Personally, I have never particularly found this quit difficult and I am sure that it mainly due to keeping a positive frame of mind. I refused to let myself feel as though I was missing out on smoking in the early stages, and instead concentrated on all of the positive aspects of quitting. If I felt myself slipping I would simply come straight here and read some more to strengthen my resolve, at times visiting the site for several hours a day (becoming slightly obsessive!). As time has passed, I have become less and less dependant upon the site, and more and more in control of my own life again (this is not to say that I have become complacent, I think I will probably always come here for reinforcement, just less often). It's hard to believe that I could be this comfortable after just 2 months (in a couple of days, officially!), but I really am. I can honestly say that it's not often that I think about smoking each day, and even when I do, it will be a thought ABOUT smoking, not a thought about WANTING to smoke. The last couple of months have also brought some v. stressful times - car accident, illness, virus outbreaks @ work, etc. Through all of these occasions I haven't thought about smoking until I realised I didn't think about it after the event had occurred! I have also, completely conquered my major trigger of going to the pub, which prior to quitting I would have thought IMPOSSIBLE!

The thing that strikes me the most is that I am actually in control of living my life now, and can do what I want to do, when I want to do it, without worrying when I will be able to take my next fix.

Anyway, enough for now. I hope everyone is loving this as much as I am, and to all the new quitters..... no matter how difficult you think it is right now, stick with it, it WILL get better. Remember how long you smoked for. Probably a long time, so there will be no miracle cure. You may get it easy, you may get it hard. No matter how your quit goes, it will DEFINATELY succeed if you never take another puff.

Best wishes to you all

Jon
Reply

offington
Joined: 19 Dec 2008, 00:07

21 Nov 2007, 16:25 #35

I think about smoking a lot these days but I would have to go back over 32 years to find a time when I wanted a cigarette less.

Before I quit I'm not even sure that I really wanted any of those millions of ciggies, but I certainly needed them because I was an active nicotine addict and I just had to have them.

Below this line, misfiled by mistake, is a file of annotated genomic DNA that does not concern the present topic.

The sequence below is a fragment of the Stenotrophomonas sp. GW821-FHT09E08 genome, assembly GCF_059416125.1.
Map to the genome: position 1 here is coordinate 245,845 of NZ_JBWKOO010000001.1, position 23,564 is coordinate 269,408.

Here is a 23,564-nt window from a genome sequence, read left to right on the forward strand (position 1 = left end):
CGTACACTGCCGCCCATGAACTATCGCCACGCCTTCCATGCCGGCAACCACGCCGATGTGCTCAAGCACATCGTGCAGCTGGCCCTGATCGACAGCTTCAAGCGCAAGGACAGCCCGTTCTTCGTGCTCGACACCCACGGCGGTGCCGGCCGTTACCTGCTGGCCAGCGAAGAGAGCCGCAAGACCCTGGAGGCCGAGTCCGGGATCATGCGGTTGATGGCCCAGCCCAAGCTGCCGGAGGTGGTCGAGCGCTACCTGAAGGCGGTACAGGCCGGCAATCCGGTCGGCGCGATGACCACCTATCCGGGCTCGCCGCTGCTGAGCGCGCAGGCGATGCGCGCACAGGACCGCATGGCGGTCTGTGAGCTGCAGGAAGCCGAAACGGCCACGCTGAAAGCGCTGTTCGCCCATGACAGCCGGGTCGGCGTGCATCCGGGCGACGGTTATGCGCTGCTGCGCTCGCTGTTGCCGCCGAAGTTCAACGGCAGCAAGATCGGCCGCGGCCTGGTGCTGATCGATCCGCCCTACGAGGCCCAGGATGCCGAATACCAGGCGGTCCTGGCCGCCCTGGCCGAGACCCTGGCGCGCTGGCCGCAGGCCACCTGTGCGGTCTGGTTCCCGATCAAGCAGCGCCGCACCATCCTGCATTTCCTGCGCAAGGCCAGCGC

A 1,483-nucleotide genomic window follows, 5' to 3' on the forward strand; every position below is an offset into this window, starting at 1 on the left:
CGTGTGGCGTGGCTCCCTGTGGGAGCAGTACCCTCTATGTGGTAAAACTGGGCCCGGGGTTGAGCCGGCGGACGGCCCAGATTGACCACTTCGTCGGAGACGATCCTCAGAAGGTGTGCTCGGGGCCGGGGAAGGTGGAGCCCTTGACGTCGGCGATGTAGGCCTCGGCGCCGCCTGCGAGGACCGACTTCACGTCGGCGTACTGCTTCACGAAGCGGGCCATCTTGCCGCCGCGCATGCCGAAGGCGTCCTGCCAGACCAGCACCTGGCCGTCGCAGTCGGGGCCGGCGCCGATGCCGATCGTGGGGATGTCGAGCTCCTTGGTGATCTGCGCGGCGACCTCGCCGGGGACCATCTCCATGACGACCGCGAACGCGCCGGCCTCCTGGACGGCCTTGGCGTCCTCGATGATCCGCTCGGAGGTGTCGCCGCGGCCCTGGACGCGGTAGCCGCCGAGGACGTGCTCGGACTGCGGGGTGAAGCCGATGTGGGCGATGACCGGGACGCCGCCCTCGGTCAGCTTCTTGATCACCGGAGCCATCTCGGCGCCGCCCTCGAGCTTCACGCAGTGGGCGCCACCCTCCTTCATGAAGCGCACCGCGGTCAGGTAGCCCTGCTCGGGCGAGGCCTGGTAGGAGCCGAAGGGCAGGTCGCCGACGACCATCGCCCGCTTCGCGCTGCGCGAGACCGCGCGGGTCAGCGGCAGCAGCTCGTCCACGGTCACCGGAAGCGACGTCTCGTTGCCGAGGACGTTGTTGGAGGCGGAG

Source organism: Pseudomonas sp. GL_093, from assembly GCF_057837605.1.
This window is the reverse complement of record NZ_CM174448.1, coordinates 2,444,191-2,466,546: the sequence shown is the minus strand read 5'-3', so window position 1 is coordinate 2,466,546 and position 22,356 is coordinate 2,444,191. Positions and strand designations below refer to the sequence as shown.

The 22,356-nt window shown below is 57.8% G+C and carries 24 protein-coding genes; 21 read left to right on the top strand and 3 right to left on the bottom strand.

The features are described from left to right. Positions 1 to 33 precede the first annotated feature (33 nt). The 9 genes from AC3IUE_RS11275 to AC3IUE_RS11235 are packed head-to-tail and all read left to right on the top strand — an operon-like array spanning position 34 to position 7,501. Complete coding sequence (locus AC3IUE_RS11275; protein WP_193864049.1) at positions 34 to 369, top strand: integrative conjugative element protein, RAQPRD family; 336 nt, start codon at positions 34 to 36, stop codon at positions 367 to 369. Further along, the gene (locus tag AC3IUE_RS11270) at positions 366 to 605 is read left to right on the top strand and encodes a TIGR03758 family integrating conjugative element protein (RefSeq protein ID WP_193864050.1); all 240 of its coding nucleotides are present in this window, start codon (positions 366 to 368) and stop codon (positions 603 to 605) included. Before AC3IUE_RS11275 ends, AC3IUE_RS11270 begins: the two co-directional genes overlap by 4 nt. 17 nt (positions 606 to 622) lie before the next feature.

Now that I no longer need nicotine I have a choice whether to have a cigarette or not and, because I really dont want one, I choose to never take another puff!!

Sean - free of nicotine now for Three months, three weeks, two days, 55 minutes and 26 seconds. 3451 cigarettes not smoked, saving £178.37. Life saved: 1 week, 4 days, 23 hours, 35 minutes.
Reply

Sal GOLD.ffn
Joined: 16 Jan 2003, 08:00

29 Dec 2007, 00:25 #36

Image

Actions speak louder than words - or thought Image
Last edited by Sal GOLD.ffn on 20 Mar 2009, 20:19, edited 1 time in total.
Reply

StevensKayStevens
Joined: 19 Dec 2008, 00:14

23 Feb 2008, 01:02 #37

I DO want one. I hate not being able to smoke. But I know where it landed me, in the hospital not being able to breathe. My lungs are cooked, fried, toast. But I still want to smoke. Crazy. But I will not smoke, I know I will reach the comfort zone again one of these days. Kay
Reply

ccathy247
Joined: 21 Apr 2009, 02:43

13 Jun 2009, 17:14 #38

How many times? Just had one a few moments ago, the first one I ever had reading the forums.

The nice happy lady sat in the park, reading and enjoying her cigarette.

I thought, ohhh yes that was a nice thing to do. I had previously read it's ok to have pleasant memories?

Now a few minutes later and I am thinking yuck, gross! LOL

I guess my first reaction was the ahh! moment and my second reaction was maybe my first real remembrance of how gross and un-natural it is to **** hot smoke into your lungs.

Sometimes it is fun to go through this experience, I get to laugh at myself. I remember some comedian making fun of the mental state of that first person who decided to put hot, burning smoke into their lungs.

I particularly enjoy John's descriptions of addicts - " walk among the actively addicted as they publicly feed".

I have been quit for 2 Months, 3 Days, 13 hours and 14 minutes (64 days). I have saved $64.55 by not smoking 1,291 cigarettes. I have saved 4 Days, 11 hours and 35 minutes of my life. My Quit Date: 10/04/2009 12:00 AM
Image
The intelligent quitter's strategy combines an understanding of the Law of Addiction
with well-protected core motivations.

Nobody ever graduates from Addiction

Cathy, Gold

[Quit April 10, 2009]
Reply

Moomintrude
Joined: 28 Oct 2009, 18:02

07 Nov 2009, 13:53 #39

What a relief - I really needed to read this today! I don't ever want to smoke again and I am certain of that, but I am fed up of thinking about it all the time. This thread has helped me realise this is actually a positive thing and will help stop me from ever smoking again.

I don't know what I'd do without this forum!


ImageI have been nicotine free for 1 Week, 6 Days, 13 hours, 56 minutes and 47 seconds (13 days). I have saved £40.74 by not smoking 135 cigarettes. I have saved 11 hours and 15 minutes of my life. My Quit Date: 24/10/2009 23:55Image
Reply

Lindasuew3
Joined: 29 Oct 2012, 05:40

20 Nov 2012, 03:49 #40

Good stuff ;). Thank you!!!
Reply